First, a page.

There are guitarists that take their instruments into higher levels and higher boundaries. Guitarists that go up into different areas and infinite worlds with their instruments into virtuosity and hypnotic sounds from the realms of Frank Zappa, Alex Lifeson, Allan Holdsworth, Jimi Hendrix, and John McLaughlin. And there is one guitar player that is having me on the edge of my seat with his new album, Proof of Light, on his debut on the MoonJune label, the person is Mark Wingfield.
Mark’s music on here, gives it an imaginative, spiritual, beauty, and uplifting quality that is very touching and powerful and his guitar is bringing those ideas to those infinite worlds to see where he would go to next. And also alongside Mark Wingfield, there are; upright bassist Yaron Stavi and drummer Asaf Sirkis to come along the journey for the listener to go into the adventures as if they are helping the person go on this brilliant journey by searching for the inner self and searching for the light at the end of the tunnel.
There are nine compositions on the album that Mark wrote and composed. And right from the start and into the very end, it is almost like a film score for the IMAX films that could have been used in the concepts of the minds of the human body, the Grand Canyon, or climbing the top of Mount Everest and the music itself is a wonderful touch that he has come into the table with. And also, not to mention, embarking on the four highlights on the album to be notice for on what the trio brings.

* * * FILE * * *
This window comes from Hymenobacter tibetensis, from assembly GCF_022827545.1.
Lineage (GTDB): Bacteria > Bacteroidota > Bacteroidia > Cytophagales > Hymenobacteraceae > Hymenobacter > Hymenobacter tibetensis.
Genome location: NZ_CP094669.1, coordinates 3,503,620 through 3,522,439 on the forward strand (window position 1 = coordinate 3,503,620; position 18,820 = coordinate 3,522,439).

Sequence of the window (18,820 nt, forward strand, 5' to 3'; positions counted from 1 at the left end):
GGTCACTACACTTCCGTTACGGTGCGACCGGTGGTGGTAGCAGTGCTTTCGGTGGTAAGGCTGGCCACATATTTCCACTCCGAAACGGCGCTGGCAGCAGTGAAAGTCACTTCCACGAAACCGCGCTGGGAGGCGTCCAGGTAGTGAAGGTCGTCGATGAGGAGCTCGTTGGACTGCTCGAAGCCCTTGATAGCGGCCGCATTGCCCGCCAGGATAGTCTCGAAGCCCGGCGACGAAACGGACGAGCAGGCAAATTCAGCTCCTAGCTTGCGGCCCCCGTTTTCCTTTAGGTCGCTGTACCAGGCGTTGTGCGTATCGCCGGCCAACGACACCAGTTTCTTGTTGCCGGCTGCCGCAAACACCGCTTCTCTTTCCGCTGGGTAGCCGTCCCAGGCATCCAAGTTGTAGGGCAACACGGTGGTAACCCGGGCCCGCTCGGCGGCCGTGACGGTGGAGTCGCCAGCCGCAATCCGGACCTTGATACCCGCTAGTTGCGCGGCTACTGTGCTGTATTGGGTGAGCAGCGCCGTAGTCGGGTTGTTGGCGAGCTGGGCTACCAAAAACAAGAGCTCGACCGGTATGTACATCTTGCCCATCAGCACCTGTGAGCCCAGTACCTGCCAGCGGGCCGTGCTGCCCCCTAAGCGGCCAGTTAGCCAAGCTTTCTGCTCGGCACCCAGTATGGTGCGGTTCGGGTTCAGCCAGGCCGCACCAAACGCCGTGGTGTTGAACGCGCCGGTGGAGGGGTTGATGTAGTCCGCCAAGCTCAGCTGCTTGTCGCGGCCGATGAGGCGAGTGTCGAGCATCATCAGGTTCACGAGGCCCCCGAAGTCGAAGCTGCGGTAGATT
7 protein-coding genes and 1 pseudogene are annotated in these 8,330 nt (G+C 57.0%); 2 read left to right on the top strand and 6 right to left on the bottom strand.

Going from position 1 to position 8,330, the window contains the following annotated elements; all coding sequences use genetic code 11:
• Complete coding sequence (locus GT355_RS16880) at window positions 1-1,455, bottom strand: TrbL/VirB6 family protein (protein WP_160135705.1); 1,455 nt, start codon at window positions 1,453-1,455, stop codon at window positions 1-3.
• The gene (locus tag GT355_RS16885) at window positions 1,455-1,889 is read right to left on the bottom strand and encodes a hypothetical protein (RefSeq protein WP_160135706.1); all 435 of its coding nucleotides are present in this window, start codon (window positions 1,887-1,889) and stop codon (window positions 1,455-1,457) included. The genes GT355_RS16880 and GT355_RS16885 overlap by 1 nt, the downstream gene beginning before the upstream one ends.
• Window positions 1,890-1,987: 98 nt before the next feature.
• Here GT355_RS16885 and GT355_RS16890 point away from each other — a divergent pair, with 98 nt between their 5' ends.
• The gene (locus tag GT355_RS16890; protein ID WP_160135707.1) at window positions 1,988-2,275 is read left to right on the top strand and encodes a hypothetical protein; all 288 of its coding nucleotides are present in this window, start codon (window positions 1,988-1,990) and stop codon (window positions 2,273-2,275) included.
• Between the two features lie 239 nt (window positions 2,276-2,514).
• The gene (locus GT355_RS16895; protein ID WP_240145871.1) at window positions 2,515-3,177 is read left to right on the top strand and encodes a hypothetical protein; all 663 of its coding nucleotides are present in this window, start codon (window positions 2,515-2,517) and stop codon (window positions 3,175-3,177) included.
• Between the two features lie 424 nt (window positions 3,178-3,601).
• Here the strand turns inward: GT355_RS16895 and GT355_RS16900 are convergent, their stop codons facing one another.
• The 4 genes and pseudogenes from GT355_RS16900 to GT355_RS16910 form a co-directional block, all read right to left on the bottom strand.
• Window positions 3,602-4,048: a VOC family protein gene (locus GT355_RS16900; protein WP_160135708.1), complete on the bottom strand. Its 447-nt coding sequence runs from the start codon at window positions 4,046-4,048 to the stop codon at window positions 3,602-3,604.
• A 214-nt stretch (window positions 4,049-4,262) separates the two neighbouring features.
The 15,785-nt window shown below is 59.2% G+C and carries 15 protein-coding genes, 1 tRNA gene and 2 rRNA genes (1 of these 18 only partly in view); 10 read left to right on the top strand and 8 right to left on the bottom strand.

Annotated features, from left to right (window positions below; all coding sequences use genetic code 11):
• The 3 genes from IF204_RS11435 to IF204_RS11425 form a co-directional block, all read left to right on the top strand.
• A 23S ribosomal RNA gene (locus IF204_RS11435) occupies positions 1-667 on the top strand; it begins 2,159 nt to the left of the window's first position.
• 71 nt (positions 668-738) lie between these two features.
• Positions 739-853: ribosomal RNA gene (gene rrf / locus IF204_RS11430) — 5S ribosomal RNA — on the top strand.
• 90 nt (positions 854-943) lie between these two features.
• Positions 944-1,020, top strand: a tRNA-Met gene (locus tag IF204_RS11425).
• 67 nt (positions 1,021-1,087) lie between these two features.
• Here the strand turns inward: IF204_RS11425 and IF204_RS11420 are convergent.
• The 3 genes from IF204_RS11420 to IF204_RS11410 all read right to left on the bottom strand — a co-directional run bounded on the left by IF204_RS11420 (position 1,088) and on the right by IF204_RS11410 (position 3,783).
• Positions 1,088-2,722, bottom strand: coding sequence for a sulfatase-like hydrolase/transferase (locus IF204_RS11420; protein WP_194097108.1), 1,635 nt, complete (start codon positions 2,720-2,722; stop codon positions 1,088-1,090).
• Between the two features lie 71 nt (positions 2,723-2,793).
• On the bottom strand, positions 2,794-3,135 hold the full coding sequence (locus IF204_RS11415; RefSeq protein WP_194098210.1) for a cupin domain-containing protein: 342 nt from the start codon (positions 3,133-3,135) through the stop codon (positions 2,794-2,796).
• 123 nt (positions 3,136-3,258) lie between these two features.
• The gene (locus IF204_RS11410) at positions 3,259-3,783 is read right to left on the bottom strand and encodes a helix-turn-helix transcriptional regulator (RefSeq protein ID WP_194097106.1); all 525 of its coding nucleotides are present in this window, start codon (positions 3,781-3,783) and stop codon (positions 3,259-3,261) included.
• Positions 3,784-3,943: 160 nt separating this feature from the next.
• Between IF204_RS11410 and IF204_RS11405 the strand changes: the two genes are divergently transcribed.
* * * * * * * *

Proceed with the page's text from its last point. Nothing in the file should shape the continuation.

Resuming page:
The 8-minute Voltaic starts off as a ‘60s introduction as Mark goes into a ‘60s wavy sound before going into a Frank Zappa movement. Then, it becomes an Avant-Jazz intense workout from the trio as it becomes an ominous, sinister, droning sound that is very nightmarish at times. Featuring crescendo drumming from Sirkis and the Hendrix-sque wah-wah sound, Stavis upright bass creates some of the ideas as he helps Mark out before it goes into a King Crimson-sque finale.
And then before it ends, it goes back the ‘60s mystery mode as an ending. The opener, Mars Saffron, starts off with a Steve Hackett meets Alex Lifeson introduction. It is almost straight out of the sessions for Voyage of the Acolyte as Mark goes into an ascending sound to create mysterious beauty on here to go into those cavernous places and discover what is underneath the tunnels and the wonders of the structures inside.
Then, the trio goes into a relaxing and harmonizing composition on A Conversation We Had. It helps give Mark, Yaron, and Asaf a chance to loosen up on this piece and it has this elevating rhythm while the guitar and upright bass play the melody together. Both Wingfield and Stavi creating the different moods and the altitudes between the two of them and seeing what will happen next. Summer’s Night Story begins with an introduction that is almost out of Roxy Music’s piece, Triptych.
It has a medieval flavor with a jazzy twist to it almost like a ballad before he gives Asaf a chance to shine. Asaf is really powerful going through on his drumkit in the styles of Elvin Jones while Yaron Stavi’s bass goes into the Coltrane-sque ballad on his solo and then back into the closing section of the trio combining as one. The album features liner notes done by Anil Prasad of Innerviews: Music without Borders in which he talks to Mark Wingfield about the making of the album and the concepts behind it.
This is Mark’s vital release this year for his debut on the MoonJune label. And while this is my introduction to his work and listening of the album about four times now, it shows that he could absolutely give the energy and power. And with Proof of Light, it is the album to really sink into those ideas and a supreme touch for Mark, Yaron, and Asaf by giving it a cultivated approach. A journey to the explorations on what is about to come next for him.